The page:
Image Credit: Oculus
Jason Rubin’s vision of the future is one where you stream 2D games in VR.
Nearly one year ago – in May 2018 – something amazing happened: Beat Saber, a breakout VR game from Beat Games, hit the top of the Steam charts. It was a groundbreaking moment for VR and one that Oculus’ Vice President of Special Gaming Strategies, Jason Rubin, says is a stepping stone for virtual reality.
In an interview with TechRadar at E3 2019, we spoke to Rubin about some of the major milestones in the platform’s life – including the recent launch of the highly popular Oculus Quest headset – and what the platform will look like in the future.
Rubin’s answer? He believes VR adoption will continue to grow with more virtual reality titles hitting the top of the charts, but he also believes that 2D games will also help introduce – and keep people coming back – to Oculus headsets.
VR is like your living room, but better
To understand Rubin’s full answer, you have to look a bit into the future, where headsets like the Quest can not only play VR games, but have access to game-streaming services, too.
“What I believe will happen is that, as games start streaming, modes will be made for these games to play in VR,” Rubin said. “If you’ve ever used six-degrees-of-freedom VR on Netflix, Netflix isn’t running at 90 frames-per-second. Netflix is running at 24 frames-per-second if it’s a movie or 30 frames if it’s a TV show. But your head is fine because it’s moving at the rate of the device so it’s fine. You can see two frames-per-second on the wall, as long as your head is updating every frame.”
That’s a wild idea right now as most of the world’s biggest tech companies are just barely starting to talk about game-streaming, but streaming 2D games would be far more immersive in VR than they would be when played on your TV… at least, according to Rubin’s vision.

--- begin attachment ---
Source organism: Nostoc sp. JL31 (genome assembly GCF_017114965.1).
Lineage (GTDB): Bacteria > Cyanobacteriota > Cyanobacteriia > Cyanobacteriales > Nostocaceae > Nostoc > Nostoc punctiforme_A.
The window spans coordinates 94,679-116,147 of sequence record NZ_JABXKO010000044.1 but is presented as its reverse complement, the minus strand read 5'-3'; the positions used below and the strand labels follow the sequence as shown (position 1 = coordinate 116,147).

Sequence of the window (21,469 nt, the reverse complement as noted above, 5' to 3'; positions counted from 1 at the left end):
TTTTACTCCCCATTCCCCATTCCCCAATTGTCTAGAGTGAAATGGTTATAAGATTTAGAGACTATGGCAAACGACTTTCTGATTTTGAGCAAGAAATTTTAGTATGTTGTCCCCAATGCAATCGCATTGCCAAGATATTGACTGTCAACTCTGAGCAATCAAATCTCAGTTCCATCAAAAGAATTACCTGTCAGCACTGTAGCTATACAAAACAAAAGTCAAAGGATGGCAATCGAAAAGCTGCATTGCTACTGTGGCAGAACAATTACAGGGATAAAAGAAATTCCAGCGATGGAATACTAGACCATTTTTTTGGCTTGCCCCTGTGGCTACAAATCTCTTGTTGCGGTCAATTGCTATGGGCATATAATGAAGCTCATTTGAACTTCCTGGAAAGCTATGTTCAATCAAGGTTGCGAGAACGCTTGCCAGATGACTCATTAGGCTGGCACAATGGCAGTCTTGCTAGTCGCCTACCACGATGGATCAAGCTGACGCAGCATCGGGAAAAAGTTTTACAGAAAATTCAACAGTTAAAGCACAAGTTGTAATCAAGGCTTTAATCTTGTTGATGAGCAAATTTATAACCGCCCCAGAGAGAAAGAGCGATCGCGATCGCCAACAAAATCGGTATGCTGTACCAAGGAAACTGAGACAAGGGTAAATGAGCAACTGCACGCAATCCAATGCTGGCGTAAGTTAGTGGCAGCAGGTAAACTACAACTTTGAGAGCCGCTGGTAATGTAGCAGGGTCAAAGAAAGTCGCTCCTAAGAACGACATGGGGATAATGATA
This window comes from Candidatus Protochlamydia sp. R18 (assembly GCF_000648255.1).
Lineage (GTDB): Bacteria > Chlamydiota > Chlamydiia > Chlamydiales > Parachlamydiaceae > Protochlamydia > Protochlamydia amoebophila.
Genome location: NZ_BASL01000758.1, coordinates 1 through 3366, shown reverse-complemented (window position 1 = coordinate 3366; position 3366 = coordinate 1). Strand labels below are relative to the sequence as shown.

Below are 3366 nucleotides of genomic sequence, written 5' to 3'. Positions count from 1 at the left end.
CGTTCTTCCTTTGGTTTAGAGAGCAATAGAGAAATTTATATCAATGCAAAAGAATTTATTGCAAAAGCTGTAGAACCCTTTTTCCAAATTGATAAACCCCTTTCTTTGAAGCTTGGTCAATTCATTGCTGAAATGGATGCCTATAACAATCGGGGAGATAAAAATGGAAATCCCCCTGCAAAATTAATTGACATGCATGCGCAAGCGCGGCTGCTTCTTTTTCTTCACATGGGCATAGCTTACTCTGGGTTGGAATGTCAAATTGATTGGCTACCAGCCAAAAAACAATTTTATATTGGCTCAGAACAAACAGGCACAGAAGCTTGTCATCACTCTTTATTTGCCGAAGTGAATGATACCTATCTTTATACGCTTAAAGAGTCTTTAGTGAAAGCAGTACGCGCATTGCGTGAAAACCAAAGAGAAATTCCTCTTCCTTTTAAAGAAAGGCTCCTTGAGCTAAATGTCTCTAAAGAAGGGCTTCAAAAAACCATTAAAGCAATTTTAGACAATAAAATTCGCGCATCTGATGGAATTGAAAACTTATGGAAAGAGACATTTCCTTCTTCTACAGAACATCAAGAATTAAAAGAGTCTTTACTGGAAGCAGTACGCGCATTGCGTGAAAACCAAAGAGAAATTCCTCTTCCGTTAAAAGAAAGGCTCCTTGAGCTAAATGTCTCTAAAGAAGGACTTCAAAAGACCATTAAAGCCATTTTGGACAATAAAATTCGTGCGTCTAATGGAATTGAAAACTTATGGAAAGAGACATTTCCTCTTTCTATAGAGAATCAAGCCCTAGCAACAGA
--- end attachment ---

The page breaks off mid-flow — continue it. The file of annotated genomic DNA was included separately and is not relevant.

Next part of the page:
“Imagine playing Doom Eternal and you get 3D effects – not the 3D you see in theaters – but the actual 3D where you can look around corners and where, when something explodes, fire can come out of the screen. On the side is the leaderboards if you’re playing multiplayer. Your friends are in chat. Down here you have a console to set games up and it just becomes the best possible version of that game – even though it’s not a VR game.
“It’s like the best possible TV, the best possible 3D instantiation of it, and then all the extras you get around it. Because 2D games aren’t going away – there are a lot of advantages in not putting you in something that’s throwing you around – but once that happens, VR usage will go up but VR gaming usage isn’t necessarily in parallel to that.”
So we’ll stream 2D games in our VR headset?
If you’re reducing Rubin’s words to a very simple talking point, yes – essentially he believes that streaming will allow standalone VR headsets to play titles they physically don’t have the memory to store, while adding effects to make the experience more immersive and entertaining to use.
Here's Rubin again: “In this giant mix of things that human beings are going to be doing with gaming, you might use your VR headset for 2D gaming, but still play 3D VR games when it strikes your fancy. That is the promise of VR in a nutshell.”